Visually, the water compliments the sky. Both are blue, and both are mostly devoid of shapes, such as the buildings that dominate the land. In this way the water, like the sky, is able to balance the composition between full and empty space. The top and bottom levels of the panorama, those of sky and water, sandwich the land between them. The land, the middle level, is where the human influence on the skyline is primarily seen. And yet, even in this earliest time period, the city gradually encroaches onto both blue levels. The buildings reach up toward the sky, some of the taller ones even breaking into the sky level. Ships sail on the river, separating the continuity of the water level.

That is a very artistic description for a very practical representation. Yes, these panoramas were meant to be visually attractive, both to appeal to prospective settlers and funders as well as to induce people to purchase the prints to decorate their houses. However, they also served practical and symbolic purposes as well. The town plans, after all, which were used primarily as maps of war and of trade, had inset prospects that closely resembled the propagandistic panoramas whose artistic value has just been considered.

Image 7: Bernard Ratzer and Thomas Kitchin, "Plan of the City of New York, In North America Surveyed in the Years 1766 & 1767", 1767-1774, the J. Clarence Davies Collection of the Museum of the City of New York, http://collections.mcny.org/Explore/Highlights/Currier/J.-Clarence-Davies-collection, accessed 12/3/14.

These insets did not have objectively practical value, and yet were included in practical items. Certainly, they would have been useful to orient a traveler to the arrival at the city.[9] However, a simple sketch of the silhouette of the skyline or the shapes of the buildings would suffice for this purpose, and instead of that, a complex, artistically interesting, and aesthetically planned panorama is inset. Somehow, therefore, the vision of the skyline itself must have acquired some kind of intrinsic value. And with it, the water that is such a prominent aspect of all of the panoramas must also have some kind of value that is not necessarily obvious at first glance, or described fully as simply an artistic and aesthetically pleasing composition.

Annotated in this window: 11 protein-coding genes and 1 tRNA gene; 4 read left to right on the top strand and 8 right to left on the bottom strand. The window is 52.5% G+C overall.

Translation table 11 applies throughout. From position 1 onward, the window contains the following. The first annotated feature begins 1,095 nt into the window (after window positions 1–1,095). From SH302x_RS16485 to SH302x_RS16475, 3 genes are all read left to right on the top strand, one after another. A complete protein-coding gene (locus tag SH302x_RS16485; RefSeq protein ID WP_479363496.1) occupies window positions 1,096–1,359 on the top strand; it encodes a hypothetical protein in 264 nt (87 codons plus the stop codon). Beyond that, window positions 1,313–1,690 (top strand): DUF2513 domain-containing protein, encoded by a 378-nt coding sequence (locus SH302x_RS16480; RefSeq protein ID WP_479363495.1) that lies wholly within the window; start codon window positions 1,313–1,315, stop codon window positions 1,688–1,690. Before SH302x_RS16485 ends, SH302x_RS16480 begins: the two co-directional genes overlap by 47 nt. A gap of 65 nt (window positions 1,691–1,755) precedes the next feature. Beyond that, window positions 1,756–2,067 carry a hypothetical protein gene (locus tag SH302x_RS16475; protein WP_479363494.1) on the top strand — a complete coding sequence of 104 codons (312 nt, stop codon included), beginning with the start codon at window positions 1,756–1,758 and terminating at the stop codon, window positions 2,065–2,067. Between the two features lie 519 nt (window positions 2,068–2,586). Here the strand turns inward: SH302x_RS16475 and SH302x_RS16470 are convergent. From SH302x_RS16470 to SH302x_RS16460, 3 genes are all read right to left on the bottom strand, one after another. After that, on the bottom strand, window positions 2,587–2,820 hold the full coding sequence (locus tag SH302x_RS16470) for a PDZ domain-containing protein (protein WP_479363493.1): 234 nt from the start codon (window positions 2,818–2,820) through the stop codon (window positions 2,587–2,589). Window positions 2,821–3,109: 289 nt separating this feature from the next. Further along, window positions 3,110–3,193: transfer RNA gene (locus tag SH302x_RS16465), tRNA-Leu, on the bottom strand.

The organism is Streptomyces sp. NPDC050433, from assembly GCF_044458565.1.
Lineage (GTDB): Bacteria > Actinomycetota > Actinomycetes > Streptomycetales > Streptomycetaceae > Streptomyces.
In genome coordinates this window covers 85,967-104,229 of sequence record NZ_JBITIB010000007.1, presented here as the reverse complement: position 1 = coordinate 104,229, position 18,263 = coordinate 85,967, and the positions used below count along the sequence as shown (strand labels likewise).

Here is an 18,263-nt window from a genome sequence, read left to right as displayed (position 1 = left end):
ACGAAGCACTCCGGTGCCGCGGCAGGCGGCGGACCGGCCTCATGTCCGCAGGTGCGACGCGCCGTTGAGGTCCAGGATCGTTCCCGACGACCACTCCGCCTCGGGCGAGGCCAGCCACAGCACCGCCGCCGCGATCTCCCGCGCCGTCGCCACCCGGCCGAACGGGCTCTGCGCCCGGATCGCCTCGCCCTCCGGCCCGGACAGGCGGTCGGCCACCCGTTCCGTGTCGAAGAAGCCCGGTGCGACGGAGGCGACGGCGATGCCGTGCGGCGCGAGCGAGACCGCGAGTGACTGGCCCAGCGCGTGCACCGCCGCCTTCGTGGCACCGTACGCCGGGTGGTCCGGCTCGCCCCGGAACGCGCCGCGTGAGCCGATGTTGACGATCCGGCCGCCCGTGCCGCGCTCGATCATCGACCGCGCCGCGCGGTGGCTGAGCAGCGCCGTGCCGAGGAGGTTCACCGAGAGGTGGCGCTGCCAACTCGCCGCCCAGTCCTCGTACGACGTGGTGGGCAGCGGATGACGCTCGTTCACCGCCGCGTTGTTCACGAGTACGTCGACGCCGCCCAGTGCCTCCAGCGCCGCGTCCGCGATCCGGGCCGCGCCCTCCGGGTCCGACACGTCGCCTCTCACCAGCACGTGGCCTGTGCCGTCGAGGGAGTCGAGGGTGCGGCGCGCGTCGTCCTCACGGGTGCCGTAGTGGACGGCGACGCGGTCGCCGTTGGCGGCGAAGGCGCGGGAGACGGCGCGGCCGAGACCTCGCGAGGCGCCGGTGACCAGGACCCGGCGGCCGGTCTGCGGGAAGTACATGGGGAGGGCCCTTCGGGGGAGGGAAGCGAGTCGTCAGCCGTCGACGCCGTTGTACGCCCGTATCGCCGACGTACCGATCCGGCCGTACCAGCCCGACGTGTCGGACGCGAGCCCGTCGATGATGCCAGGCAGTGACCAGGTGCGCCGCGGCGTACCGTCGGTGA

To reach an understanding of the significance of the water, look to the extremely prominent ships. These ships were used for transportation, both between the American colonies and the European powers, transporting people, goods, and money. The fact that the ships existed in the river near Manhattan Island shows that it was an important center for trade and ideas, a place that had a promising future. Of course, including these omens of a good future was most likely a calculated decision on the part of the artists and their patrons, who wanted to make the city seem as thriving and prosperous as possible, in order to encourage even further prosperity and settlement. And yet it also reveals a part of the reality of the situation of the island; it was heavily reliant on international and intercontinental trade.

It is clear that the water is a significant part of the skyline in the panoramas of the 17th and 18th centuries.



Image 8: “The south prospect of the city of New York in America,” 1761, from the Library of Congress: http://www.loc.gov/pictures/resource/cph.3b16927/. Notice the incredible amounts of ships of varying sizes and types that fill the river, almost more noticeable than the buildings on Manhattan Island themselves.